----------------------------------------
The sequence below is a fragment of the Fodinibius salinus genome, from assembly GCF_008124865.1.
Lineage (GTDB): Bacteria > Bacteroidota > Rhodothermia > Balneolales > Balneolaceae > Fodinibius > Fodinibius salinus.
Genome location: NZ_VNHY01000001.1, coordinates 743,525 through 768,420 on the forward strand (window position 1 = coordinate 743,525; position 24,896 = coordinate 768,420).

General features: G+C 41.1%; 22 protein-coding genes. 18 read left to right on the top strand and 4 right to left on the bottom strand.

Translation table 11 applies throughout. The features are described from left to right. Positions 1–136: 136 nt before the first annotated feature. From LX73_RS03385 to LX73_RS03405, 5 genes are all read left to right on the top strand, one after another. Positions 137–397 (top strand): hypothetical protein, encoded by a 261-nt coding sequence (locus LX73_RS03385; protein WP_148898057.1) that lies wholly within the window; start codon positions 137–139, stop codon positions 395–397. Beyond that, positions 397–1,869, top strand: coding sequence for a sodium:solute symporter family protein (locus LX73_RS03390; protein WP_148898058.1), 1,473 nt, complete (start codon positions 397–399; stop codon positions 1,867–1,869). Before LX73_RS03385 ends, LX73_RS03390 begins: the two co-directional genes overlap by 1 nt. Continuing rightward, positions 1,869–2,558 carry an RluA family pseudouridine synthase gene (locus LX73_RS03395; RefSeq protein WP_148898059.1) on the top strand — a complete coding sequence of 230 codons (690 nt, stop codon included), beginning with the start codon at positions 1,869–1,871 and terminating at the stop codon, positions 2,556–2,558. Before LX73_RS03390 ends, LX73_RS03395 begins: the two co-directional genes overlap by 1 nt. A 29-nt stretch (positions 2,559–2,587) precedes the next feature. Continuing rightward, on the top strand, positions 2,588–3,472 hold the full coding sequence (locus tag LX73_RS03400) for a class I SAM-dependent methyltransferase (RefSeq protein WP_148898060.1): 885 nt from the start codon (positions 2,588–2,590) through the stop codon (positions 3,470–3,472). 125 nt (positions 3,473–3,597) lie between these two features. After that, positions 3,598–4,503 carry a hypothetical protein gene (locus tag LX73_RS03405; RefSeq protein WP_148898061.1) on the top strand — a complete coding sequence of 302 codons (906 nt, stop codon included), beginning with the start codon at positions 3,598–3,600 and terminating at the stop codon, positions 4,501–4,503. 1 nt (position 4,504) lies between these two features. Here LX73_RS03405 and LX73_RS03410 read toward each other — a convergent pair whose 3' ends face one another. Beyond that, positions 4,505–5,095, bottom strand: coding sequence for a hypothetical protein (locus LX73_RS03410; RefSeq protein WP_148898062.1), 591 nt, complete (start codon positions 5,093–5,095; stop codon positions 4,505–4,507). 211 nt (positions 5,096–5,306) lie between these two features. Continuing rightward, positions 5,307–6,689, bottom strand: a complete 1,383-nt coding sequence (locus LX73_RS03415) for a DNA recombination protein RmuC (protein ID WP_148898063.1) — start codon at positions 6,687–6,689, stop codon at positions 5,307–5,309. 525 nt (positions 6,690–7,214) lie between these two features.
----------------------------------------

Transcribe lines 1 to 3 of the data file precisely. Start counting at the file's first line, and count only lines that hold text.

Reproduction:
The sequence below is a fragment of the Fodinibius salinus genome, from assembly GCF_008124865.1.
Lineage (GTDB): Bacteria > Bacteroidota > Rhodothermia > Balneolales > Balneolaceae > Fodinibius > Fodinibius salinus.
Genome location: NZ_VNHY01000001.1, coordinates 743,525 through 768,420 on the forward strand (window position 1 = coordinate 743,525; position 24,896 = coordinate 768,420).